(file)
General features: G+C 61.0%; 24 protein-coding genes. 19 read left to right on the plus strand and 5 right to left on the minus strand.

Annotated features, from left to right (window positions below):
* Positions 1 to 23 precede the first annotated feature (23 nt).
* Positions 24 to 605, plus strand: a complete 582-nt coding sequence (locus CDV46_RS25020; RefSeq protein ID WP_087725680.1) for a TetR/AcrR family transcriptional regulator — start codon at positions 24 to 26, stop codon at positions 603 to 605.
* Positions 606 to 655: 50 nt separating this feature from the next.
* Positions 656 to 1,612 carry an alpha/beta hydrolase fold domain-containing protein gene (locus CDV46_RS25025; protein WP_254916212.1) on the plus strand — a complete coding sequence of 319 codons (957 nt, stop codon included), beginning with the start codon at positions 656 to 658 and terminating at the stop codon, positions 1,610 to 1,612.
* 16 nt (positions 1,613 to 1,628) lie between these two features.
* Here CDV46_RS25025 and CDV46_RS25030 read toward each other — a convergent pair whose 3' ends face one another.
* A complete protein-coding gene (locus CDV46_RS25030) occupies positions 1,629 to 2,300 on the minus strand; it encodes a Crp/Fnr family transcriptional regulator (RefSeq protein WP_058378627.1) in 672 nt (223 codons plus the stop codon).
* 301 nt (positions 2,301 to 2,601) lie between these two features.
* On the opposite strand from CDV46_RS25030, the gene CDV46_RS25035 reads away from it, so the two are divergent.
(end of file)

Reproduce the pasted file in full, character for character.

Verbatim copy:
General features: G+C 61.0%; 24 protein-coding genes. 19 read left to right on the plus strand and 5 right to left on the minus strand.

Annotated features, from left to right (window positions below):
* Positions 1 to 23 precede the first annotated feature (23 nt).
* Positions 24 to 605, plus strand: a complete 582-nt coding sequence (locus CDV46_RS25020; RefSeq protein ID WP_087725680.1) for a TetR/AcrR family transcriptional regulator — start codon at positions 24 to 26, stop codon at positions 603 to 605.
* Positions 606 to 655: 50 nt separating this feature from the next.
* Positions 656 to 1,612 carry an alpha/beta hydrolase fold domain-containing protein gene (locus CDV46_RS25025; protein WP_254916212.1) on the plus strand — a complete coding sequence of 319 codons (957 nt, stop codon included), beginning with the start codon at positions 656 to 658 and terminating at the stop codon, positions 1,610 to 1,612.
* 16 nt (positions 1,613 to 1,628) lie between these two features.
* Here CDV46_RS25025 and CDV46_RS25030 read toward each other — a convergent pair whose 3' ends face one another.
* A complete protein-coding gene (locus CDV46_RS25030) occupies positions 1,629 to 2,300 on the minus strand; it encodes a Crp/Fnr family transcriptional regulator (RefSeq protein WP_058378627.1) in 672 nt (223 codons plus the stop codon).
* 301 nt (positions 2,301 to 2,601) lie between these two features.
* On the opposite strand from CDV46_RS25030, the gene CDV46_RS25035 reads away from it, so the two are divergent.